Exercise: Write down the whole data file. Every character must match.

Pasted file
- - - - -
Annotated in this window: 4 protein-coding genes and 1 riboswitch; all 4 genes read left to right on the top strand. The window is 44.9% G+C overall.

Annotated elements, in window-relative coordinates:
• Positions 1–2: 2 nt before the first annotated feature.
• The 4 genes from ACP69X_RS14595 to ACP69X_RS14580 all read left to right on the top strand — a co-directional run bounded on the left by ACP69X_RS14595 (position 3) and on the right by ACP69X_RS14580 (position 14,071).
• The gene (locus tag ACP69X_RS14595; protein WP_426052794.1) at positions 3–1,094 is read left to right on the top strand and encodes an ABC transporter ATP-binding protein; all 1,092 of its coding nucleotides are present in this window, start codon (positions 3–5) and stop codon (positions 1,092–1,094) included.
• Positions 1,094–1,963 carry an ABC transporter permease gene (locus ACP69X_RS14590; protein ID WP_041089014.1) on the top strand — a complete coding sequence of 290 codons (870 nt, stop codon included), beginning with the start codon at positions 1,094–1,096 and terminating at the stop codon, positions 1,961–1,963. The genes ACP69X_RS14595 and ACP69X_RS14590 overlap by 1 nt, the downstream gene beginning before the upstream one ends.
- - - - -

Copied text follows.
Annotated in this window: 4 protein-coding genes and 1 riboswitch; all 4 genes read left to right on the top strand. The window is 44.9% G+C overall.

Annotated elements, in window-relative coordinates:
• Positions 1–2: 2 nt before the first annotated feature.
• The 4 genes from ACP69X_RS14595 to ACP69X_RS14580 all read left to right on the top strand — a co-directional run bounded on the left by ACP69X_RS14595 (position 3) and on the right by ACP69X_RS14580 (position 14,071).
• The gene (locus tag ACP69X_RS14595; protein WP_426052794.1) at positions 3–1,094 is read left to right on the top strand and encodes an ABC transporter ATP-binding protein; all 1,092 of its coding nucleotides are present in this window, start codon (positions 3–5) and stop codon (positions 1,092–1,094) included.
• Positions 1,094–1,963 carry an ABC transporter permease gene (locus ACP69X_RS14590; protein ID WP_041089014.1) on the top strand — a complete coding sequence of 290 codons (870 nt, stop codon included), beginning with the start codon at positions 1,094–1,096 and terminating at the stop codon, positions 1,961–1,963. The genes ACP69X_RS14595 and ACP69X_RS14590 overlap by 1 nt, the downstream gene beginning before the upstream one ends.